By design, electric cars just make more sense than gasoline, diesel and propane powered vehicles. A gasoline engine has hundreds of moving parts all moving in unison from pistons, rings and crankshaft to valves, rocker arms and a timing belt. Though modern engines are highly sophisticated, it is difficult to build such a complicated machine and be sure that it will offer years upon years of trouble-free service. A DC electric motor typically used in a home built electric car has one moving part – the rotor. Some people argue that electric cars are mroe complex than gasoline cars, they are plainly wrong.
I know some of you are likely thinking “electric cars are heavy, they have poor range and they take a long time to charge!” And you are correct...sort of. All of these issues exist with the single weak point of today’s electric car: the batteries. The light weight and range capability of internal combustion powered vehicles is the result of over 100 years of design and development. The research and development money that was invested in electric cars over the same period is a drop in the bucket by comparison.
Here's the thing, deep cycle lead acid batteries were the standard in electric cars in the early 1900s. Deep cycle lead acid batteries were still the standard throughout the 80s and most of the 90s. When major auto manufacturers such as General Motors, Toyota and Ford started investing in better technology it was only a few years before cars were being produced with Nickel-metal Hydride batteries and now lithium iron phosphate batteries. Some factory-built electric cars using lithium iron phosphate batteries can travel more than 200 kilometers per charge, charge in under an hour, and out run some gas-powered sports cars. There are home builders out there doing some very impressive conversions in their garages as well.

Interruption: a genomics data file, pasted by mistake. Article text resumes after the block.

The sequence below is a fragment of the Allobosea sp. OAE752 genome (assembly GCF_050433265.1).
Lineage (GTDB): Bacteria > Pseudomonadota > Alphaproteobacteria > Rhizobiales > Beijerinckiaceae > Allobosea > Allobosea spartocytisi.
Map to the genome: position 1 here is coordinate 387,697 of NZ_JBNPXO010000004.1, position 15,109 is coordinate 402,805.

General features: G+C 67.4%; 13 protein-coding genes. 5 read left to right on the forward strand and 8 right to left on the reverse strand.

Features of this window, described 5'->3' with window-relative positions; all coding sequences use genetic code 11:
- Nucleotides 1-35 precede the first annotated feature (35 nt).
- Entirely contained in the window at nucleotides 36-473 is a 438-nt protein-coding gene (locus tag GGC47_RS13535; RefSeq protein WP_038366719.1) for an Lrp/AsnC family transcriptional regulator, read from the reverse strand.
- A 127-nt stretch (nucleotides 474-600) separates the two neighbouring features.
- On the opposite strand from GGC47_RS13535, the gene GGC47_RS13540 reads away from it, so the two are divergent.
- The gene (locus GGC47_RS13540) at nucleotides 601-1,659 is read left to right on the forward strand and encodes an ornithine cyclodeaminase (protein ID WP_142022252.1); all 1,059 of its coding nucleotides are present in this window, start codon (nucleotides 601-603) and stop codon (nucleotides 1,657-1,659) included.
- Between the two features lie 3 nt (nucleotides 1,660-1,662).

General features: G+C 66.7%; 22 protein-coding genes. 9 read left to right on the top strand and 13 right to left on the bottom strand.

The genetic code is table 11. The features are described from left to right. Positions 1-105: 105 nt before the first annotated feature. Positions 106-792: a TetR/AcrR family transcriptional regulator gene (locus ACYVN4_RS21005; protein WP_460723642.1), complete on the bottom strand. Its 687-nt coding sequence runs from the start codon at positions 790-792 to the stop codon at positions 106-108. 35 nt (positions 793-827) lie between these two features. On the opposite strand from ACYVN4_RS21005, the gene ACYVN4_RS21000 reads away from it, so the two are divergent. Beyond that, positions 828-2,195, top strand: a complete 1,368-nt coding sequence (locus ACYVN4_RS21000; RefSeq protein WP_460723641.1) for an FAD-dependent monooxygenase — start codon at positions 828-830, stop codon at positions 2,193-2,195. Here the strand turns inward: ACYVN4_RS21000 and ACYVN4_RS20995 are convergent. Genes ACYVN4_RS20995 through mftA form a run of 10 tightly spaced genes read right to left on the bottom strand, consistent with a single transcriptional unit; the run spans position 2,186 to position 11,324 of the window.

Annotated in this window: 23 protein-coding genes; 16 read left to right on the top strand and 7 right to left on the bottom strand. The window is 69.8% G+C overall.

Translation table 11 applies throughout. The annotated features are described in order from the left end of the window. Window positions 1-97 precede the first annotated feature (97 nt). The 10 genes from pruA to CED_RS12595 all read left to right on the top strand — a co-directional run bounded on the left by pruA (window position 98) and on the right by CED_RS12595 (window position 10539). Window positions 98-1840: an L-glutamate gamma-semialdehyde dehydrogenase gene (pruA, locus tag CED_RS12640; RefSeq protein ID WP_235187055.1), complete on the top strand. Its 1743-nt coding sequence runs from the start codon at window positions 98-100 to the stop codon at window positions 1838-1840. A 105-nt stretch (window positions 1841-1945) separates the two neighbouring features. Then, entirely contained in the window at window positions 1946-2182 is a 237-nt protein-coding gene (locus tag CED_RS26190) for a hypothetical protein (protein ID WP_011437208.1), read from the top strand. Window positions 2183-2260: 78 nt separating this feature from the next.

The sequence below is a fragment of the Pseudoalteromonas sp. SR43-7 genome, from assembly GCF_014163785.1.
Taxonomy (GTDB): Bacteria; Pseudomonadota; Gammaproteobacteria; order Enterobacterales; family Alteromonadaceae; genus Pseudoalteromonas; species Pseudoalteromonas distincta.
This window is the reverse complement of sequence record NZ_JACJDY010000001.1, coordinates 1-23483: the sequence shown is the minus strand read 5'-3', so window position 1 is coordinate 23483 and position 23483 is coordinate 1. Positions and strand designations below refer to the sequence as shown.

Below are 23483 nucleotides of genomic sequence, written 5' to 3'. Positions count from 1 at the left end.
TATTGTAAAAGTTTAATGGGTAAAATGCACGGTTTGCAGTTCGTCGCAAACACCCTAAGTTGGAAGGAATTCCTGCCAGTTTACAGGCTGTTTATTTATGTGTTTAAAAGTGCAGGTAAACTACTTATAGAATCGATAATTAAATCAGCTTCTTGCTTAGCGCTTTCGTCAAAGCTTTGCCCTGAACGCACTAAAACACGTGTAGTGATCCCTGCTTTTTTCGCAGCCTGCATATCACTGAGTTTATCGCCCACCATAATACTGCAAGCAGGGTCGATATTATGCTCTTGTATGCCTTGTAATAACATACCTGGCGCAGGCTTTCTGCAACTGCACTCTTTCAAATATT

Electric vehicles are extremely capable, and practical for the average family. The big issue with the technology at this point is price. Lead acid batteries are expensive. Lithium iron phosphate batteries are extremely expensive. The cost of batteries however, is dropping year over year and in ten or fifteen years they will be affordable for the average builder.
Electric vehicles are better for the environment as they produce no tailpipe emissions. They require very little maintenance and produce 100% torque at 0 rpm. All of this without gasoline, diesel, propane or natural gas. Although electric vehicles have their downfalls, a few more years of investment in battery development will produce a cost-effective, simple, low maintenance vehicle that can travel the same distance on a charge as an average gasoline car.